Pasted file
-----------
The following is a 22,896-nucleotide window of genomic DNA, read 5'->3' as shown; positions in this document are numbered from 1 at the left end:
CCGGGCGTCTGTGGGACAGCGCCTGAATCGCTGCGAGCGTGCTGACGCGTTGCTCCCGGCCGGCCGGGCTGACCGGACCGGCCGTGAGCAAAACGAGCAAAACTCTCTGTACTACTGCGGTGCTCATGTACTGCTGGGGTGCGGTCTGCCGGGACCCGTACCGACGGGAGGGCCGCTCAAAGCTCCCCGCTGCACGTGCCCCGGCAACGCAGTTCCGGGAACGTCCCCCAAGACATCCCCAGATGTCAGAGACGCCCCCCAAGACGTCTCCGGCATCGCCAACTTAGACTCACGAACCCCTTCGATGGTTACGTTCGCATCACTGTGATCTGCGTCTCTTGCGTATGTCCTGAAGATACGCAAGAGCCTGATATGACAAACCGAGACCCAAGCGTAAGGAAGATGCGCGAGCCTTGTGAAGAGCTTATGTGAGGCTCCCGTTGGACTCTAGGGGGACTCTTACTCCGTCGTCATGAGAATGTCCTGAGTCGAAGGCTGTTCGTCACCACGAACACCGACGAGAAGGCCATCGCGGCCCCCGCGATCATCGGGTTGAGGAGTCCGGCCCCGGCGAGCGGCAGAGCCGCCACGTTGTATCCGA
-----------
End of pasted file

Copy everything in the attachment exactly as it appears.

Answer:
The following is a 22,896-nucleotide window of genomic DNA, read 5'->3' as shown; positions in this document are numbered from 1 at the left end:
CCGGGCGTCTGTGGGACAGCGCCTGAATCGCTGCGAGCGTGCTGACGCGTTGCTCCCGGCCGGCCGGGCTGACCGGACCGGCCGTGAGCAAAACGAGCAAAACTCTCTGTACTACTGCGGTGCTCATGTACTGCTGGGGTGCGGTCTGCCGGGACCCGTACCGACGGGAGGGCCGCTCAAAGCTCCCCGCTGCACGTGCCCCGGCAACGCAGTTCCGGGAACGTCCCCCAAGACATCCCCAGATGTCAGAGACGCCCCCCAAGACGTCTCCGGCATCGCCAACTTAGACTCACGAACCCCTTCGATGGTTACGTTCGCATCACTGTGATCTGCGTCTCTTGCGTATGTCCTGAAGATACGCAAGAGCCTGATATGACAAACCGAGACCCAAGCGTAAGGAAGATGCGCGAGCCTTGTGAAGAGCTTATGTGAGGCTCCCGTTGGACTCTAGGGGGACTCTTACTCCGTCGTCATGAGAATGTCCTGAGTCGAAGGCTGTTCGTCACCACGAACACCGACGAGAAGGCCATCGCGGCCCCCGCGATCATCGGGTTGAGGAGTCCGGCCCCGGCGAGCGGCAGAGCCGCCACGTTGTATCCGA